Social Media Measurement: A Step-By-Step Approach

Social media measurement can be fairly simple or highly complex depending on one’s organizational goals and objectives.  But with hundreds of tools, thousands of metrics and all too many self-identified measurement gurus, public relations professionals are struggling through a maze of options, unsure of which really matter.  This paper combines a review of some key literature surrounding social media measurement, provides updates on industry standard-setting bodies, and provides an Eight-Step Social Media Measurement Process as a place to start. The process utilizes the International Association for the Measurement and Evaluation of Communication’s (AMEC; new Valid Metrics Framework (see also ...

Is that all there is? A literature review and potential approach to measuring influence in social media

The Institute of Public Relations awarded this paper a “Top 3 Competition Paper of Practical Significance” at the 16th International PR Research Conference (2013). This research-in-progress seeks to uncover a deeper understanding of how influence works online, and how we might measure influence beyond the outputs and outtakes. In this literature review, several salient themes emerge: Influence explained via social impact and opinion leadership Mixed results on both accounts Influence applied by a group on its individual members By and large, literature supports this principle Social identification with the group leads to being influenced by its members Influence as a consequence of position in a social network Two ...

Advancing Public Relations Measurement

Speaking at the 3rd IPRA International Public Relations Congress & Latin American Meeting in Lima Peru, IPR Measurement Commission chair David Geddes provided an in-depth international framework for public relations measurement today and tomorrow.  His topic included a framework for standards setting, predictive analytics, using measurement to build organizational value and illustrative case studies.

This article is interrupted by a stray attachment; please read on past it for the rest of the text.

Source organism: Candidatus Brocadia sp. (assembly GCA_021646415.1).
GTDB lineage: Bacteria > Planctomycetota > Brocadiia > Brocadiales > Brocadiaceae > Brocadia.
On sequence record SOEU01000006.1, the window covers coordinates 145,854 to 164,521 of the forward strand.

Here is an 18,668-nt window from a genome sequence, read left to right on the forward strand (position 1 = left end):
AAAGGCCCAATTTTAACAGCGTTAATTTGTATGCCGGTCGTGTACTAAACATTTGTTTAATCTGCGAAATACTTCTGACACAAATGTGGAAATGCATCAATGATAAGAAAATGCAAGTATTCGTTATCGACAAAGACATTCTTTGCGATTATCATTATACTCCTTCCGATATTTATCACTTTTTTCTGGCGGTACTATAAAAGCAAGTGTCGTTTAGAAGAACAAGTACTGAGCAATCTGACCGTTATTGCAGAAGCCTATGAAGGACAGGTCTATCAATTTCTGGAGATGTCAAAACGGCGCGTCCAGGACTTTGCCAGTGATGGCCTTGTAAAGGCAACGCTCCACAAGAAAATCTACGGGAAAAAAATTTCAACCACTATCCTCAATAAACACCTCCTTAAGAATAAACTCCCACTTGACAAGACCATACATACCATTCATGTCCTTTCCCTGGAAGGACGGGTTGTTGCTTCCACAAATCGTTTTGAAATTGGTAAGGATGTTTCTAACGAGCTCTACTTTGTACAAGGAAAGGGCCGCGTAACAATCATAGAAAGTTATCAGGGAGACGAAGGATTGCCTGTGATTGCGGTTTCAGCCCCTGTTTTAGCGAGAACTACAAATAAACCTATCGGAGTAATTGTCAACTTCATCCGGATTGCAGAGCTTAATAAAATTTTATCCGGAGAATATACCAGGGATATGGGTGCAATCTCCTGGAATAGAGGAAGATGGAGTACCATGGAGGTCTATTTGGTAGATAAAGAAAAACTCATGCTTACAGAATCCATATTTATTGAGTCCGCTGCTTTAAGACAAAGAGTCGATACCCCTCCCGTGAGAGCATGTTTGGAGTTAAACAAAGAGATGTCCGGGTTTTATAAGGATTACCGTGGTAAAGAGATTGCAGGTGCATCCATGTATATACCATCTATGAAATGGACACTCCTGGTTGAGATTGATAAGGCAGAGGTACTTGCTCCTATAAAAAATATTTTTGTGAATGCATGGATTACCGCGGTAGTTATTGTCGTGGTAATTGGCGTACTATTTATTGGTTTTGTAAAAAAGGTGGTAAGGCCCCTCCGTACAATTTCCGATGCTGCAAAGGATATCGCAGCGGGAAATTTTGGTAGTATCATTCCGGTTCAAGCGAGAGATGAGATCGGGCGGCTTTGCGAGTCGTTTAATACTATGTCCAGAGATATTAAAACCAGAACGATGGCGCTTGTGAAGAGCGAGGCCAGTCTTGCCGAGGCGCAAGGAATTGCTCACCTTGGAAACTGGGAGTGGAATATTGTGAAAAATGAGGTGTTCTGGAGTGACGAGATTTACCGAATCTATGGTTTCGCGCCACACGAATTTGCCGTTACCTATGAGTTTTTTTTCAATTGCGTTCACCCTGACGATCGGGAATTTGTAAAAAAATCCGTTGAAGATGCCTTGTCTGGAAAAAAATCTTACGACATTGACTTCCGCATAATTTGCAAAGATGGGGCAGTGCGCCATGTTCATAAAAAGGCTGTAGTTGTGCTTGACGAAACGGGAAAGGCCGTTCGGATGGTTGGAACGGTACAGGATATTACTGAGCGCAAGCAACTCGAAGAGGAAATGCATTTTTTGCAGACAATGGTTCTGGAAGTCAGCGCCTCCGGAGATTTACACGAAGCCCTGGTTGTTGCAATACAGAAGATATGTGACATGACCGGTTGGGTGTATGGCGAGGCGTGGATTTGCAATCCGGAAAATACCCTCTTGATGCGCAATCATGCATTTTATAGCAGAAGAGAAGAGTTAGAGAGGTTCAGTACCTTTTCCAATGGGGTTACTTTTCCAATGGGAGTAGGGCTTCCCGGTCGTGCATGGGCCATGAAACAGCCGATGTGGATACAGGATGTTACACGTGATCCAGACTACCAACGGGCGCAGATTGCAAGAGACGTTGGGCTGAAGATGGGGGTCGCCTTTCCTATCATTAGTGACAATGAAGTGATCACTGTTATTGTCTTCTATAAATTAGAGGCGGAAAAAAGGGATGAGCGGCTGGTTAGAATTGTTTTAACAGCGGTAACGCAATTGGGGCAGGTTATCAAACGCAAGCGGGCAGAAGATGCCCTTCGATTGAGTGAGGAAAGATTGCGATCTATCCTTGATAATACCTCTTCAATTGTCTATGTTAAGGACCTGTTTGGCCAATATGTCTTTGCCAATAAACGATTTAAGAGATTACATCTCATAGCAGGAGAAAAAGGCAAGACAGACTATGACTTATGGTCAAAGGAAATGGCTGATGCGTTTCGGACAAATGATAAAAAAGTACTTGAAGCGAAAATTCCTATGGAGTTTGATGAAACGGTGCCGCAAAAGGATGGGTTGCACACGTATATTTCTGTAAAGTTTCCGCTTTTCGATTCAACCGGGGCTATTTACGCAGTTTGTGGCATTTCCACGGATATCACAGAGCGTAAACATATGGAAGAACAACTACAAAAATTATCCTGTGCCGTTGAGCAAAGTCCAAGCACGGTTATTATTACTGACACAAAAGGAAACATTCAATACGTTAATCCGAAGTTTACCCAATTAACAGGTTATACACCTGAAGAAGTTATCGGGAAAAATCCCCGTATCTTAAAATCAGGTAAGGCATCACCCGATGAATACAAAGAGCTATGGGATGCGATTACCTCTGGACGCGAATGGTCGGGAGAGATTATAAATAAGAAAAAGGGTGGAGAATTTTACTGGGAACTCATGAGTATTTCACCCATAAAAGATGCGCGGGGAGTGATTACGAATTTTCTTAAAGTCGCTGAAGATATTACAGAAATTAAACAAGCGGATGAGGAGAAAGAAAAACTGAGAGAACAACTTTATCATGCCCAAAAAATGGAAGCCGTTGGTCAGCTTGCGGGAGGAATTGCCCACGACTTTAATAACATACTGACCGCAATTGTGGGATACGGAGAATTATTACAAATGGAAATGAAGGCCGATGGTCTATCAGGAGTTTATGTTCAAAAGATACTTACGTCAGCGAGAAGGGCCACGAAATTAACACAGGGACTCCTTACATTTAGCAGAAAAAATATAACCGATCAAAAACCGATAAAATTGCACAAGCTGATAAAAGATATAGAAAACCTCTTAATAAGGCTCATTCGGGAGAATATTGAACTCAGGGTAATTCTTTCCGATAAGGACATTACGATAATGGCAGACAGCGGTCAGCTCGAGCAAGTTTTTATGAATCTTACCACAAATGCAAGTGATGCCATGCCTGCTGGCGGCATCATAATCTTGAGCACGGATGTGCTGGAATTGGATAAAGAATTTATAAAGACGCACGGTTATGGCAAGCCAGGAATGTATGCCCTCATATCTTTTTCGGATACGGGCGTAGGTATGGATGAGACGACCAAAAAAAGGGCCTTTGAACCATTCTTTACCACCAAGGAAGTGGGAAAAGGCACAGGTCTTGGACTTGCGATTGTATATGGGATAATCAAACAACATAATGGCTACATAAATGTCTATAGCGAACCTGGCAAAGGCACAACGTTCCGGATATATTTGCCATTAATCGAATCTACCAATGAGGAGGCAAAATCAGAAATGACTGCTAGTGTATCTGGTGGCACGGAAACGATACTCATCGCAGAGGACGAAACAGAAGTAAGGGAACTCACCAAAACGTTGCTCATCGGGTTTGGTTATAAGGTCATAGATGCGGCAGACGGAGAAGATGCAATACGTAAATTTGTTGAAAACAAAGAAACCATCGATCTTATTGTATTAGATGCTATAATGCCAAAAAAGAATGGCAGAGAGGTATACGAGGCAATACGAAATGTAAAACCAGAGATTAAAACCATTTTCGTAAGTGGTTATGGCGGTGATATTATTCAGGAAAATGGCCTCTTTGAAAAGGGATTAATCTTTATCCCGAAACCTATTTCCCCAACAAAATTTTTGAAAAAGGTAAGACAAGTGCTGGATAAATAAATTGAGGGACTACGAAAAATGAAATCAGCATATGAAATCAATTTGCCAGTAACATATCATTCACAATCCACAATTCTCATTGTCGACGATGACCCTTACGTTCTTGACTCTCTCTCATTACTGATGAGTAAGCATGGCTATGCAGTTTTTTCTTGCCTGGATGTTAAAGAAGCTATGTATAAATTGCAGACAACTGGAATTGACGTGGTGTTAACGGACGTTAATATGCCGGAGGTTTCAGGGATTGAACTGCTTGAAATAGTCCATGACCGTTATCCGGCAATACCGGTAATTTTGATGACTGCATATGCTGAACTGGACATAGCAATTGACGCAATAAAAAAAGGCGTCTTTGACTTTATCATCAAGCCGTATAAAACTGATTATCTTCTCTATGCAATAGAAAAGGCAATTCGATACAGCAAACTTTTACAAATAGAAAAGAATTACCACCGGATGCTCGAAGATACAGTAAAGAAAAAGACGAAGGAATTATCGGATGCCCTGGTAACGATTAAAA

International Media Analysis Made Simple

More and more organizations need to measure their media coverage globally, but how can they do this cost effectively? This paper takes a very granular approach to helping the reader define business goals and objectives; determine suitable measures; analyze media content needs; evaluate dashboard systems; determine language and analysis processes; develop measurement scorecards; select provider services; sell the solutions internally; and, evaluate their success. Clear pros and cons to every option are provided, enabling the reader to balance the three competing essentials: quality, speed and cost.

Proposed Interim Standards for Metrics in Traditional Media Analysis

Discussion Document - Version 1.0

June 2012 – Organizations engage in traditional media relations for many reasons and their objectives for analyzing the media coverage may be similarly varied. Media coverage can serve as a proxy for public perception and is relatively inexpensive and accessible. Public relations professionals apply media analysis to help demonstrate the value of PR, provide insights to make better decisions, improve performance, understand issues and anticipate change. The IPR Measurement Commission proposes the following standards for consideration. The overall recommendation seeks to ensure that measures used in analysis are well-formulated and implemented by (i) gaining agreement from the start among all relevant ...